I cannot understand it. First of all, it is an insult to the author of the poem, who began to pen the words after hiking to the top of Pike's Peak in Colorado. I haven't been on this hike, but I've been on many others. I don't think atheists do much hiking, because being on top of a mountain is a deeply spiritual experience for me. Moses and Nephi also had greater contact with deity on the tops of mountains. One cannot stand on top of a mountain and not feel something stirring inside that is a manifestation of God. At least, I don't think they can. Changing the words to this poem to omit the creator of the mountain it was penned on is disrespectful and defaming in my opinion.

Second, it does not actually make sense. "We shed our grace on thee?" Since God accompanies the word grace in the original lines, it is safe to assume Ms. Bates was not speaking of the grace of a ballerina. The very word grace implies God. In fact, after using several sources to look up the word, including an Oxford dictionary, an online dictionary, and a religious dictionary, I could not find a definition of the word that did not also include the word "God" or the words "Jesus Christ." People cannot shed grace because it is something that comes from God.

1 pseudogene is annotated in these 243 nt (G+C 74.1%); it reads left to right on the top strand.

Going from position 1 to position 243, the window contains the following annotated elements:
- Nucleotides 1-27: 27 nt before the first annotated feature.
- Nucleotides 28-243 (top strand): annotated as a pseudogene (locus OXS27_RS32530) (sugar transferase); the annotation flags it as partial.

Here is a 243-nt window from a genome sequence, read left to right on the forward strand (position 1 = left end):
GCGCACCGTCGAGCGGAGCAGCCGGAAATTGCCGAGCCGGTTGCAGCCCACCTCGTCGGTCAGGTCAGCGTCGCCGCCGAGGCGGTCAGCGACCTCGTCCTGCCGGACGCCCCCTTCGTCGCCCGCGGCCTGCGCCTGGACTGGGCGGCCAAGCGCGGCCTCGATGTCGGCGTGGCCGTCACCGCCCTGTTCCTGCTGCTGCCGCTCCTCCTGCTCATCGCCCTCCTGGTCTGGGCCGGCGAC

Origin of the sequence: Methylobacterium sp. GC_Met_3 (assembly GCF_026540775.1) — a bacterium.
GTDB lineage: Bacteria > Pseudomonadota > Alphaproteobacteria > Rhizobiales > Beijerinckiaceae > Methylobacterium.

Third, taking God out of an American patriotic song is absurd, since the founding fathers and greatest leaders of this country knew the importance of religion and religious freedom. I believe they also knew how to ask God for help and grace, and their asking led to some miraculous things in American history, for example winning the revolutionary war and ending slavery. As a Mormon, this attempt to remove God from the equation of normal life concerns me, since the Book of Mormon warns about this. (See Ether 2: 10 & 12 and 2 Ne. 1:7.) I wonder, is it even possible to not believe in God AND be patriotic? Or to be patriotic and not believe in God? Just wondering, because my patriotism is something that is connected to my spirituality.

So the question of the day is: Why are we taking action to appease a minority, if that's in fact what the BSO was attempting to do? This is America, America the Beautiful. Last I checked, the majority voice is the one that is supposed to rule. Perhaps it is because minorities can often be loud and obnoxious. Well, so can I. Here I am, asking the Baltimore Symphony Orchestra to get it right.

Here are the definitions of grace I found. From an Oxford dictionary: "the love and favor of God toward human beings." From Google: "(in Christian belief) the free and unmerited favor of God, as manifested in the salvation of sinners and the bestowal of blessings." From the dictionary of the LDS printings of the King James version of the Bible: "The main idea of the word is divine means of help or strength, given through the bounteous mercy and love of Jesus Christ."